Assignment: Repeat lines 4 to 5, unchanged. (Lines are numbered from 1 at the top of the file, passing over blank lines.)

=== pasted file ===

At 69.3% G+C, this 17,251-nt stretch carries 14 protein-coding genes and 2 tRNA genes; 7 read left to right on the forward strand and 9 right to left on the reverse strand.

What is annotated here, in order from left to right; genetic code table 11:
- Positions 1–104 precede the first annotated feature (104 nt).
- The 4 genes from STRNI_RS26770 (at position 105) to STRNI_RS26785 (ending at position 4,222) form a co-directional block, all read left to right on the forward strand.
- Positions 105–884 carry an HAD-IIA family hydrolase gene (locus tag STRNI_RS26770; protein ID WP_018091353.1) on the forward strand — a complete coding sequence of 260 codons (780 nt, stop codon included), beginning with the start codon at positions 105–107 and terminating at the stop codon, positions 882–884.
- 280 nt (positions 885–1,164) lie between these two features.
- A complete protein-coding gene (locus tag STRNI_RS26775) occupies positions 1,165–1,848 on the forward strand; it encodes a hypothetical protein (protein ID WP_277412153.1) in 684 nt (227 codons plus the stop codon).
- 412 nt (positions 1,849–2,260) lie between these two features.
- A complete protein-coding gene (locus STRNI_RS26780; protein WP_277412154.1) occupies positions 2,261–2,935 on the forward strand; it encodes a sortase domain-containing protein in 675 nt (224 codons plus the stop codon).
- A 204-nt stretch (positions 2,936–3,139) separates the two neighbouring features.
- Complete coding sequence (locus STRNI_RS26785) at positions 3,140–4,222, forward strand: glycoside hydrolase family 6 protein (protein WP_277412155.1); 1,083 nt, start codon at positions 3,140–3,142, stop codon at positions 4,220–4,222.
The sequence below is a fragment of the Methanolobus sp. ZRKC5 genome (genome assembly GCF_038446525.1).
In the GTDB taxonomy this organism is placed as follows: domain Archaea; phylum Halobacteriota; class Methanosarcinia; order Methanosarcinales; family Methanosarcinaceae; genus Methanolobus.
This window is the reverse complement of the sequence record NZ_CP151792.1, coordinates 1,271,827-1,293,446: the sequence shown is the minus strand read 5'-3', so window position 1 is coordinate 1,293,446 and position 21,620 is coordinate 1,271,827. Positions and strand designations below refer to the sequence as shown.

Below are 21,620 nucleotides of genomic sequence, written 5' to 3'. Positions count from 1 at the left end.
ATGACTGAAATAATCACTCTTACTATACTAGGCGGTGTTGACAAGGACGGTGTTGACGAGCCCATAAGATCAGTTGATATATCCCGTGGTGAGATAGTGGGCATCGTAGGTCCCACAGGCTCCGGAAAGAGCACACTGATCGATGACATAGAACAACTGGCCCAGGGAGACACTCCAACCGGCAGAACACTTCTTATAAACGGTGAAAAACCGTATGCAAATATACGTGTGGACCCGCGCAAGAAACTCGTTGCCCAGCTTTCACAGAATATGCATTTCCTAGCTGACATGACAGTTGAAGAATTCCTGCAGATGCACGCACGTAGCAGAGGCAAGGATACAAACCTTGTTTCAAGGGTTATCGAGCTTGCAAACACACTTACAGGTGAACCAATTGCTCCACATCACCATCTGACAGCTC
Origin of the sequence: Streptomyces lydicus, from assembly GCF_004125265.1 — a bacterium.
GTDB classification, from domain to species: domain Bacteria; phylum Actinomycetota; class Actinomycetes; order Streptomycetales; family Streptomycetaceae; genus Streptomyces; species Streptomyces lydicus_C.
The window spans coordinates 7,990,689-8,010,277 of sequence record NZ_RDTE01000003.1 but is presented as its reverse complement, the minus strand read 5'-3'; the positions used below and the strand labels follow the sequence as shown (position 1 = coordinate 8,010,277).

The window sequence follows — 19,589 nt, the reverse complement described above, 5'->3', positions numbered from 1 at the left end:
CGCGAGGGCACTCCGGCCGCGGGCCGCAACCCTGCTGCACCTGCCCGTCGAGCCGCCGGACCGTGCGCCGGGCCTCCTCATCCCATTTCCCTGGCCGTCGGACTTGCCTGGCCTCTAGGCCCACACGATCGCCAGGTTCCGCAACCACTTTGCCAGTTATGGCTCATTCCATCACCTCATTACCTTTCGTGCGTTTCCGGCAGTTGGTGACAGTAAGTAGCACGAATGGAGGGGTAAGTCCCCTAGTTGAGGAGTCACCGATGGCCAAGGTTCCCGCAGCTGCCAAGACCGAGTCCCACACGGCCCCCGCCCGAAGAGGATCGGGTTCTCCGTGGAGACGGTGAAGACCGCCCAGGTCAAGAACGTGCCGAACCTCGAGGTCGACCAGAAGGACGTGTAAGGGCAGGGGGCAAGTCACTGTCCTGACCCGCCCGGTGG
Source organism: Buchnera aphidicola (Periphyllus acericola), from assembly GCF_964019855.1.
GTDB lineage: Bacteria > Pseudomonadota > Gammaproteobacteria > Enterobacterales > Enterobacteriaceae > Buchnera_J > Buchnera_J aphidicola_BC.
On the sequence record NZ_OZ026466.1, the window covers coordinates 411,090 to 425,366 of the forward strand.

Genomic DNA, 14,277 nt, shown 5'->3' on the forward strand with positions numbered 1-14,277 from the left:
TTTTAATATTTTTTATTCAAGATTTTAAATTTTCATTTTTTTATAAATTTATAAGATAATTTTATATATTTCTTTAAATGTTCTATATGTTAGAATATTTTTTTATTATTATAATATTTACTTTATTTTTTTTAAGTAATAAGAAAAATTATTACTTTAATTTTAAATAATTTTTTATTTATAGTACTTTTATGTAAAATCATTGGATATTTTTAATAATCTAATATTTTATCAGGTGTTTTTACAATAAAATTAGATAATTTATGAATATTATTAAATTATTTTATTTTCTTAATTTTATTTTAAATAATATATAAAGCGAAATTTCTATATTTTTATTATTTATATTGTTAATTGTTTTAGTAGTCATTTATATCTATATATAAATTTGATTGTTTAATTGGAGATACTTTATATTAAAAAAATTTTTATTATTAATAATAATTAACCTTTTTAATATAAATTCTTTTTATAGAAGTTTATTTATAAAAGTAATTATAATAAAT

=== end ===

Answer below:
- The 4 genes from STRNI_RS26770 (at position 105) to STRNI_RS26785 (ending at position 4,222) form a co-directional block, all read left to right on the forward strand.
- Positions 105–884 carry an HAD-IIA family hydrolase gene (locus tag STRNI_RS26770; protein ID WP_018091353.1) on the forward strand — a complete coding sequence of 260 codons (780 nt, stop codon included), beginning with the start codon at positions 105–107 and terminating at the stop codon, positions 882–884.